Beach Finds - Seashell identification with photos

   

  Asked by Anonymous - Seashell identification - With Pictures:
Below are many different types of shell photos and descriptions of each of them.  These are also the same types of shells you would find on other beaches or in other states, but the colors can always vary.  Colors are also affected by age, because the shells bleach more and more white the longer they are in the sun and tides.

What do you do with shells you find?
I try to find one of all different types of shells, and if the shell is the same style I already have then I try to find unique colors or unique texture or something different so I add to the shell variety. The harder to find the better, because if there are hundreds of them laying around just like it then its not quite as cool. :-) I display them across my desk as I want to put them out where they will be seen. They are good conversation pieces whenever people see them, and seeing them also reminds you of where you found each along with the hiking effort you put in to go search for each seashell.


Oyster shell identification photo

  • Shells can have very unique shapes, or be very rigid textures on top and even have sharp edges
  • Most of these are shades of grey colors
  • Below show 3 completely different oyster shell styles
  • Can often be flat shape or have ridges angling out around outside edges

    Oyster shell photo

    Oyster shell photo

    Oyster shell photo


    Olive shell identification photo

  • Shells are long and narrow and spiraled on end
  • Can be smooth shell like glass or rough
  • Point on end. Pointed end often has hole in tip from churning in tidal waters and rocks
  • Long narrow opening

    Olive shell photo

    Olive seashell photo


    Murex shell identification

  • Shells can be pointed edges sticking out in many places
  • Can have edges or horns sticking out along lip or top surface

    Murex shell photo


    Whelk shell identification photo

  • Lightning whelk easily identifiable because opening is on left when you hold it up
  • Long tail and long spiral shell on end
  • Knobbed whelk is broader and has large spiral front face as shown
  • Pear whelk is the smallest, looks like a fig shape, and is smoother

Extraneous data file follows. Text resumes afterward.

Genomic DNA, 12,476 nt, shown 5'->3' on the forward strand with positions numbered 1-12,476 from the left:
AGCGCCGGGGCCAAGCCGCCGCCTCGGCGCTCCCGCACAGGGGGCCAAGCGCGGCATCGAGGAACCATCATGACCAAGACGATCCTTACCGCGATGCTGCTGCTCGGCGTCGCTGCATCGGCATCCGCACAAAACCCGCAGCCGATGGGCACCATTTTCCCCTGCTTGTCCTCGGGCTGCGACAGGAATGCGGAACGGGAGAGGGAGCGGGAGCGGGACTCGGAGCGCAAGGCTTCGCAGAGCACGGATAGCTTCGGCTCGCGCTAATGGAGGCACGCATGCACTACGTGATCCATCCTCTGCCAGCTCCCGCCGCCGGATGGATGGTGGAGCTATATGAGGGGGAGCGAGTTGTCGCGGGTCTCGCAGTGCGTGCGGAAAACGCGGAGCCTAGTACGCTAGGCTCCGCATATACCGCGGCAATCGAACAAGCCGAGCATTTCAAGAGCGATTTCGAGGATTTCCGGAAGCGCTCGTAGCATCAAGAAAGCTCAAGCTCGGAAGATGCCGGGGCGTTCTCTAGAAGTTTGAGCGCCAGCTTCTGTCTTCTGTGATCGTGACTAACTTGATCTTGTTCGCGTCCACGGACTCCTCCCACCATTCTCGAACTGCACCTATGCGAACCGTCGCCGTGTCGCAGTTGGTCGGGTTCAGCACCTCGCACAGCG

• Channeled whelk has extended from spiral, as if it was pulled out
  • Sand and churning in tides can often smooth out shells
  • Shells are often colored or striped but can also be bleached white from the sun

    Lightning Whelk shell photo

    Channeled Whelk shell photo

    Pear Whelk shell photo

    Knobbed Whelk shell photo


    Fossilized coral
    Although not a seashell, fossilized coral is found in the same location and can be as cool as any seashell. You can find pieces in many sizes, I like the size where its about baseball size or smaller because it doesnt take up much room on desk.

    fossilized coral photo


    Moon snail shell identification photo

  • Round spiraled snail shell
  • Can be colored or white
  • Moon snail shell also called shark eye shell
  • Can be large baseball sized round shell or small the size of a nickel

    moon snail shell photo

    moon sharkeye seashell photo


    Cockle shell identification photo

  • Larger ridged shells
  • Vertical ridges or lines
  • Often colored or striped

    cockle seashell photo


    Ark shell identification photo

  • Often curled nose or twist at end
  • Vertical ridges or lines
  • Often different shades of brown, black, blue, and many other color combinations

    ark shell photo


    Conch shell identification photo

  • Shell has large horns on top
  • Often noted by pink inside shell
  • Lip of shell extends way out and flattens
  • Conch shell is very different from whelk shell but people often refer to them the same

    conch shell photo

    conch seashell photo


    Freshwater snail shell identification photo

  • Spiral, round shell looks similiar to moon shell
  • Found in freshwater locations, not saltwater

    freshwater snail shell photo

    snail shell photo


    Clam shell identification photo

  • Flat texture shell with horizontal pattern
  • No vertical ridges like you find with ark shells
  • Common to find colored white, black or brownish.

    clam shell photo


    Jingle shell identification photo

  • Very light weight and often found on ocean beaches
  • Almost translucent like where if you hold up to light its somewhat see through shell.

    jingle shell photo


    Atlantic oyster drill snail shell identification photo

  • Very extended spiral point
  • Has textured shell
  • Smaller shell, roughly max size of 1 inch

    Atlantic oyster drill snail shell photo


    Nutmeg shell identification photo

  • Extended spiral point but also broad shell
  • Has textured shell
  • Smaller shell, roughly max size of 2 to 3 inches

    Nutmeg shell photo


    Partial and aged shells

  • Shells full of holes, beaten up, and weathered. It gives them character, and makes them different and unique.

    broken shell photo

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